The different types of hormone tests vary in their sampling and analysis techniques. Each has its own proponents and critics, as well as limitations. Before beginning hormone testing, discuss with your practitioner which type of test is most appropriate for your needs.
The oldest method of measuring hormones is urine testing. It is relatively easy to measure hormones in urine because larger amounts of hormone appear in urine than in blood or saliva. Urine testing requires that the patient collect every drop of urine for 24 hours.
Hormone identification in urine is usually achieved using a technique called mass spectroscopy, which precisely identifies each hormone found. Although this method does not identify the high and low levels that can occur within normal daily fluctuations, it is still a good measure of how much of a specific hormone is available on that particular day. Some urine tests also track specific hormones and their metabolites, which helps assess if hormone supplementation has had an impact on more than one hormone.
The test is not accurate if only some of the urine is collected over the 24-hour period, if some of the urine is discarded, or if kidney function is impaired. (For this reason, the practitioner will often request a kidney function test in conjunction with a urine-based hormone test.) A variation on 24-hour urine collection measures hormones in urine samples collected at timed intervals throughout the day. This test may help identify the daily rhythm of the adrenal hormone cortisol.
As testing techniques have improved and it has become possible to identify smaller quantities of hormones, and tests and hormone measurements using blood samples are more readily available. One method of blood testing is serum testing, in which one or more vials of a patient’s blood are collected during a laboratory appointment and the separated serum is measured for hormone levels. Serum measurements account for hormones bound to carrier proteins and small amounts of unbound hormones.
Critics of this method claim that the invasive procedure itself can alter the circulating hormones. They also contend that serum measurements do not account for the insoluble hormones carried by the red blood cells, which are separated out from the serum, and which may have a higher hormone concentration inside the cell. Others counter this argument with the explanation that, even though small amounts of hormones are found in the serum, it is only the hormones in the serum that are available to other tissues in the body, so the measurement is accurate.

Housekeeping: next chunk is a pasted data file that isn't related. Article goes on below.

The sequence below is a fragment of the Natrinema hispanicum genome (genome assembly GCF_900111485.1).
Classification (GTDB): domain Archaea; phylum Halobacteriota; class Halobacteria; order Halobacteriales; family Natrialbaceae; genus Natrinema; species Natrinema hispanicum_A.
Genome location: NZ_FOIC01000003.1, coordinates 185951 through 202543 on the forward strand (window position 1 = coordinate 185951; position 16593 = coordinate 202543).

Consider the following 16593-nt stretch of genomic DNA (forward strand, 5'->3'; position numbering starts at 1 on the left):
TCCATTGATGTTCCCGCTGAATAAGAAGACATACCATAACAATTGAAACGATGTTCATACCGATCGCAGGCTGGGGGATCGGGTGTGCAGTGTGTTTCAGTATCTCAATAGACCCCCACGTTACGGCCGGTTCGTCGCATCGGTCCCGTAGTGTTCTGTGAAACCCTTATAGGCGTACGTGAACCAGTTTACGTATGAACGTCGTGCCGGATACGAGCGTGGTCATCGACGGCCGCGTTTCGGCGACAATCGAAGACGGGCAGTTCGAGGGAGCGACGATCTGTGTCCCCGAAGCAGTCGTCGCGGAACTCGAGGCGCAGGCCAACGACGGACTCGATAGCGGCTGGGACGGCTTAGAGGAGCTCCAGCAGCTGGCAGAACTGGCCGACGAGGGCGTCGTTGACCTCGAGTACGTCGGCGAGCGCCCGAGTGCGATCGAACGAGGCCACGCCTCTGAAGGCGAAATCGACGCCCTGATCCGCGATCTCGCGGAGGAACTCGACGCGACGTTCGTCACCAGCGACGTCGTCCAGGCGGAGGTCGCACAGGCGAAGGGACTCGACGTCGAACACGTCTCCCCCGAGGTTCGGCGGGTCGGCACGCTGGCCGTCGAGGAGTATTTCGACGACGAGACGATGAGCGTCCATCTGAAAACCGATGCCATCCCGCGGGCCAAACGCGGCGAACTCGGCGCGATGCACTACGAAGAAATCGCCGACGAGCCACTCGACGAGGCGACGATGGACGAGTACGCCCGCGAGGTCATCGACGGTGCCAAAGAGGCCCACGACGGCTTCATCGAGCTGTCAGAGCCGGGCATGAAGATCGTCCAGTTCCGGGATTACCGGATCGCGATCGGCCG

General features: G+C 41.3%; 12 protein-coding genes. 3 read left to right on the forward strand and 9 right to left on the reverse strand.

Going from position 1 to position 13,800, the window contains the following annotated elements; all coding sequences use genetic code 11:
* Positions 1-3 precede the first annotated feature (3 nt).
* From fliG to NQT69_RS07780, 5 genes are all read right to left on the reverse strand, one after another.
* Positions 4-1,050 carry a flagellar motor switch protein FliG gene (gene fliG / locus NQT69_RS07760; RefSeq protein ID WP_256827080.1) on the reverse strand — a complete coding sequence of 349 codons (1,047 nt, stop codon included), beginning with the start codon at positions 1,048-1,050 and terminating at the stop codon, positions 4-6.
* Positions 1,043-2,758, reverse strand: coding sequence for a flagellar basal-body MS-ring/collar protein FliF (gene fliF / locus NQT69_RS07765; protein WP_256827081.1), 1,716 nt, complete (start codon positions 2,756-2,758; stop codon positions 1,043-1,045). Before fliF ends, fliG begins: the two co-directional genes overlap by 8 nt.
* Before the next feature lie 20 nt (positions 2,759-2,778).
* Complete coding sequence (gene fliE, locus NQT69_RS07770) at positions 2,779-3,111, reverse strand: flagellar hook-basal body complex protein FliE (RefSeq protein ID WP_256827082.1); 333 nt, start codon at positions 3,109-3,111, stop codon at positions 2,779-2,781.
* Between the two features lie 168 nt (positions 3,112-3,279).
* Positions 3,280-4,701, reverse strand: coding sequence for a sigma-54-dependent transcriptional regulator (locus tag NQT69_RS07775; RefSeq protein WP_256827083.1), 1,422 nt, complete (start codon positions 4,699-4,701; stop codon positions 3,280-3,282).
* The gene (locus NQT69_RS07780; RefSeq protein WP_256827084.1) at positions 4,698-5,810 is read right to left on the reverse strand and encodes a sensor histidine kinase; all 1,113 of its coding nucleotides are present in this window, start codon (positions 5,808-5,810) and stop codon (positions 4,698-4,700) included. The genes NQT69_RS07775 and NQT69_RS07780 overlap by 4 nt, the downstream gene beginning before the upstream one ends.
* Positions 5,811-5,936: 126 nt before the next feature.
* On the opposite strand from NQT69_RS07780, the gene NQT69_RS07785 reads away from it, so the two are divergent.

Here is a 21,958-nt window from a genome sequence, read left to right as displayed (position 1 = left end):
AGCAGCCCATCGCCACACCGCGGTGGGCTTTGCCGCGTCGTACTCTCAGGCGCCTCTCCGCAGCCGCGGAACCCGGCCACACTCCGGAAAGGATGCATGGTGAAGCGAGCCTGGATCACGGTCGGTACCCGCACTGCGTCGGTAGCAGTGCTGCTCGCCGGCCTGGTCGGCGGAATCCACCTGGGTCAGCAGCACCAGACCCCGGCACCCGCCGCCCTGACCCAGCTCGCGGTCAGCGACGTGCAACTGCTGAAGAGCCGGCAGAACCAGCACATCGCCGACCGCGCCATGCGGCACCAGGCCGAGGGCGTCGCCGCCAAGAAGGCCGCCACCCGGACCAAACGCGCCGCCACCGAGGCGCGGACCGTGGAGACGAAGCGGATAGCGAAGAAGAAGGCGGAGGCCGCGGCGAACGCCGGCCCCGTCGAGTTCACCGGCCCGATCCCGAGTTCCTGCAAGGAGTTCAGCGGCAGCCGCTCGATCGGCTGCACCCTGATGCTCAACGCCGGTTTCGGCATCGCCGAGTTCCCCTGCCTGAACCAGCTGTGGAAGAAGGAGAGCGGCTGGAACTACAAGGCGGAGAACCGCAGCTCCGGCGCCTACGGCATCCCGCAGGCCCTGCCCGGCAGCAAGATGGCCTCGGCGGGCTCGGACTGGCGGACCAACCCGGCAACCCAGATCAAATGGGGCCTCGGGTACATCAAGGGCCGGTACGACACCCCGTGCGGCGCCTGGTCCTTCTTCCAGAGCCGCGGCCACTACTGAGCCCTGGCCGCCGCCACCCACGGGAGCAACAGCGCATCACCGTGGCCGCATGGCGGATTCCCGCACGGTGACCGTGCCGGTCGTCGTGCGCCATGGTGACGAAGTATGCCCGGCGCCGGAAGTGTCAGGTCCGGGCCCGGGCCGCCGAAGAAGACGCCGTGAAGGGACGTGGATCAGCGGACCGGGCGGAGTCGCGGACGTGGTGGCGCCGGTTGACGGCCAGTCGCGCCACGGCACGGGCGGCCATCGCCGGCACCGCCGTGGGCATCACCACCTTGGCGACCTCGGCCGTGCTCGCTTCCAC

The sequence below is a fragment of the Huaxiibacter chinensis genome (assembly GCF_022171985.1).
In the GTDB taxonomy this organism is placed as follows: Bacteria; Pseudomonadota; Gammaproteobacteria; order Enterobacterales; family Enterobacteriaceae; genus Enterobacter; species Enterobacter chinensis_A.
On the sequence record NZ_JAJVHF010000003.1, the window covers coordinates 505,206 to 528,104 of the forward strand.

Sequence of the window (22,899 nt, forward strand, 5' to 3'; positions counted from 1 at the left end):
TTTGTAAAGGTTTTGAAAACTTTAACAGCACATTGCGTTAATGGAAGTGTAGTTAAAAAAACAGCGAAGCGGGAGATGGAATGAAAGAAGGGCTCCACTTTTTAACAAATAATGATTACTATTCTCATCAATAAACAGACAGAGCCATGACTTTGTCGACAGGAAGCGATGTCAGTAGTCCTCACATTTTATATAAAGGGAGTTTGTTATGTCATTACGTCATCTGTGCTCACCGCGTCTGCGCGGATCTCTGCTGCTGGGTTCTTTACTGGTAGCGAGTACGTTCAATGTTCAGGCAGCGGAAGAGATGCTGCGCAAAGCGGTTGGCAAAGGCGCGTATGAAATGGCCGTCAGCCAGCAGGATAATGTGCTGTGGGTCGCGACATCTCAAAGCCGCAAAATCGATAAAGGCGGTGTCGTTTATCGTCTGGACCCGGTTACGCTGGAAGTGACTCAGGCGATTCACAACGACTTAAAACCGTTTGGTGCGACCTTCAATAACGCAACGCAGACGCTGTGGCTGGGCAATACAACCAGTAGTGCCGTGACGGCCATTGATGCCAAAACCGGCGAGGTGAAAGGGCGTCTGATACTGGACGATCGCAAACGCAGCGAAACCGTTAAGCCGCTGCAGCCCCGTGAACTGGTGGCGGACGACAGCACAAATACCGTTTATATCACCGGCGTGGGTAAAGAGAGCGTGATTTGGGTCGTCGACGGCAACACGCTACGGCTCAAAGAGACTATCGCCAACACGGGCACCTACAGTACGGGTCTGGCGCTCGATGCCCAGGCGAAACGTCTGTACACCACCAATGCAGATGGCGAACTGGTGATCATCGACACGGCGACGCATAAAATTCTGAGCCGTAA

Another downside with this collection method is that, unlike a urine test, this type of blood sample is just a snapshot in time. The levels of the various hormones in the bloodstream can change from moment to moment and from day to day. For instance, if a perimenopausal woman’s blood sample indicates that her estradiol level is in the normal range, it does not necessarily mean that she has a normal amount all day long; she could be higher or lower at any given time throughout the day or even throughout the month.
Another form of blood collection called blood spot testing can account for these hormone fluctuations. It can be scheduled for specific days of the month (such as before or after hormone therapies), or specific times of the day (such as before or after meals or other medications). For blood spot testing, a patient collects drops of their own blood from a finger prick onto a card for submission to a lab for analysis. With this method, results are typically comparable to those from serum tests, but without the cost and inconvenience of a lab visit, so it is rapidly gaining in popularity.
With both types of blood tests, the hormones are typically analyzed using techniques such as radioimmunoassay. Some labs have converted to mass spectroscopy for serum testing. Unequivocal identification of specific hormones is now possible and worth seeking out.
Because there are so many steroidal hormones, and because their chemical structures are similar to each other, there might be “spill over” from one hormone to other similar hormones when using the older testing methods. For example, a lab kit for testosterone analysis might report that 50% of the hormone analyzed may be dihydrotestosterone (DHT). In this case, a male concerned about prostate treatment may need a more specific distinction between these two hormones.
Although the majority of information available on hormones has been done with blood or urine measurements, saliva testing is also commonly used to evaluate hormone levels. Radioimmunoassay, the same technique used for blood tests, is often used to analyze hormones from a collection of saliva. Similar to blood tests, each saliva sample represents only a snapshot.
Saliva samples are noninvasive and easy to collect with the necessary frequency. Some commercial labs offer saliva test kits for collecting several samples throughout a day or a month, so that they have more data to evaluate. One potential drawback is that saliva samples can be easily contaminated if gum disease is present, or if blood gets into the saliva sample.